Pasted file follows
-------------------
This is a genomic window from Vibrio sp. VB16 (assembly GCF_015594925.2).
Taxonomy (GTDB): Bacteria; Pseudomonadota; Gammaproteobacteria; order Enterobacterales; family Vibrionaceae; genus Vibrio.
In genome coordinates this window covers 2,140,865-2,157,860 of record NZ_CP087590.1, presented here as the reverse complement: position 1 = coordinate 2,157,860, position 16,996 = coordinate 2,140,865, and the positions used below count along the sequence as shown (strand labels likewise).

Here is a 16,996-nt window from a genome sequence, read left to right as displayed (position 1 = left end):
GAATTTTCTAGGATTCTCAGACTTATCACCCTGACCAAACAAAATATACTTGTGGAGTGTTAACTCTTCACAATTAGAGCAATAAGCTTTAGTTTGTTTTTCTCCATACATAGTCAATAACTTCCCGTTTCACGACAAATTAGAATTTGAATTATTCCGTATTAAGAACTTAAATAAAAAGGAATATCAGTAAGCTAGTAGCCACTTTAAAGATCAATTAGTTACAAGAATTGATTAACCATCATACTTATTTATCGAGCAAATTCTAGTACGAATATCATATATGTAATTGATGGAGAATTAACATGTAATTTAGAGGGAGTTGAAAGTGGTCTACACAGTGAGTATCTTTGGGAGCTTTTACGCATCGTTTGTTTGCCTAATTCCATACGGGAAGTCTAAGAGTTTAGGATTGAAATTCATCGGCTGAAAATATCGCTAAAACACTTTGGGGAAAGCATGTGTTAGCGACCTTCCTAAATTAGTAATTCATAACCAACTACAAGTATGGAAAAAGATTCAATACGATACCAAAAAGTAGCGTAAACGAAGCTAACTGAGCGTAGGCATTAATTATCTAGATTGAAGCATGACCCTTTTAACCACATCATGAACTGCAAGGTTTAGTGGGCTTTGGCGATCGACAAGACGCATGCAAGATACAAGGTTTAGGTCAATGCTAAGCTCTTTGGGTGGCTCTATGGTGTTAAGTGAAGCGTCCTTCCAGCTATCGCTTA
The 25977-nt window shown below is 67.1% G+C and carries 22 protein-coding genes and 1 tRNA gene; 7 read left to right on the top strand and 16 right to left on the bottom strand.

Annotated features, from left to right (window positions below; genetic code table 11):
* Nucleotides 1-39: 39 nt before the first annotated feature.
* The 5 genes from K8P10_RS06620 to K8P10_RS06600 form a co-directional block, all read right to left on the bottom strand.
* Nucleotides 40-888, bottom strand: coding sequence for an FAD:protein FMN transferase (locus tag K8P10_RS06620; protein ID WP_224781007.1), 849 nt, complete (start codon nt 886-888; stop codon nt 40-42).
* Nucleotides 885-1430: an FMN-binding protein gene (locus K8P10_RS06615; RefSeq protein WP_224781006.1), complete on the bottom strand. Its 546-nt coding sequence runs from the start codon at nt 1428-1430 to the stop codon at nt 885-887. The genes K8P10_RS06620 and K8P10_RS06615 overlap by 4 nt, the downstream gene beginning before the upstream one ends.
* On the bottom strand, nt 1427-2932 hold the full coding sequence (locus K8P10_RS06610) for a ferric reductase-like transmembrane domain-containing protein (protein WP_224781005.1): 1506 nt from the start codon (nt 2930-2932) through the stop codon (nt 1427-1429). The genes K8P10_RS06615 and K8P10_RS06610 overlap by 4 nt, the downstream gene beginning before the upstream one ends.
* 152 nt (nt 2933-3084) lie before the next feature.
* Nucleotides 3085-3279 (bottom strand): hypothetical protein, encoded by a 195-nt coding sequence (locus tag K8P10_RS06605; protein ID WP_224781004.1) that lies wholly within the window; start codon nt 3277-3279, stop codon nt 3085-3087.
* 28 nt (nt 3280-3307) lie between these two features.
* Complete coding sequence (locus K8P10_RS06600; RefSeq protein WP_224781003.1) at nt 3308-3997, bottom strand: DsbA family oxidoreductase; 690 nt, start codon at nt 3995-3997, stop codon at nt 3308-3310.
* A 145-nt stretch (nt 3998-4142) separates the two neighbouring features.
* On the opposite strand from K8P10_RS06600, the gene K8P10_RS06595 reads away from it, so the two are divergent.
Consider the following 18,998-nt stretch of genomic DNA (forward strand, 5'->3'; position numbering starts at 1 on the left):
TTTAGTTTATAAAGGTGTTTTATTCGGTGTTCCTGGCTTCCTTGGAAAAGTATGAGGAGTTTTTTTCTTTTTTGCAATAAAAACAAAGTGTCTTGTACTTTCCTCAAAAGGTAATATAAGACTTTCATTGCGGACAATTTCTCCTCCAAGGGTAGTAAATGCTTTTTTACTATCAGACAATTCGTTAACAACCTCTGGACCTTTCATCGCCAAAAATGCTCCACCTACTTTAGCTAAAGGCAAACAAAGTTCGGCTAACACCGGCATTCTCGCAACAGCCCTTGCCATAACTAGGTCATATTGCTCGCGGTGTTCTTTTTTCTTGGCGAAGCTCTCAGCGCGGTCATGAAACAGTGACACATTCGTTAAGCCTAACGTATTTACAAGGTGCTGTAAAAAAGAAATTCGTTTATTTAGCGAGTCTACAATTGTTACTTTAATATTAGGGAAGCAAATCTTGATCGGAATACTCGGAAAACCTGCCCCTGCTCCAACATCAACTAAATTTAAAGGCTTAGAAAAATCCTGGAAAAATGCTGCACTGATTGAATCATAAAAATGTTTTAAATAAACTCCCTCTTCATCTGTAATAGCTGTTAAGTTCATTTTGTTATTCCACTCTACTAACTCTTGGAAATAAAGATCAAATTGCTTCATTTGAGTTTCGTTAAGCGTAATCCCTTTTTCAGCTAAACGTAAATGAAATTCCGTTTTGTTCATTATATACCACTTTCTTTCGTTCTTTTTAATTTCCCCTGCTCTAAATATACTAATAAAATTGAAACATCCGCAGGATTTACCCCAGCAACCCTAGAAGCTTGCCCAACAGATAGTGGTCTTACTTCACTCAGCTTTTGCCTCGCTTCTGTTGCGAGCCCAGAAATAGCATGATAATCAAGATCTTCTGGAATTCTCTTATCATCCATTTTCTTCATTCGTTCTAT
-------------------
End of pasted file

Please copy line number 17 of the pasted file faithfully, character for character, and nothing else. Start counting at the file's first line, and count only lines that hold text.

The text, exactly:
* A 145-nt stretch (nt 3998-4142) separates the two neighbouring features.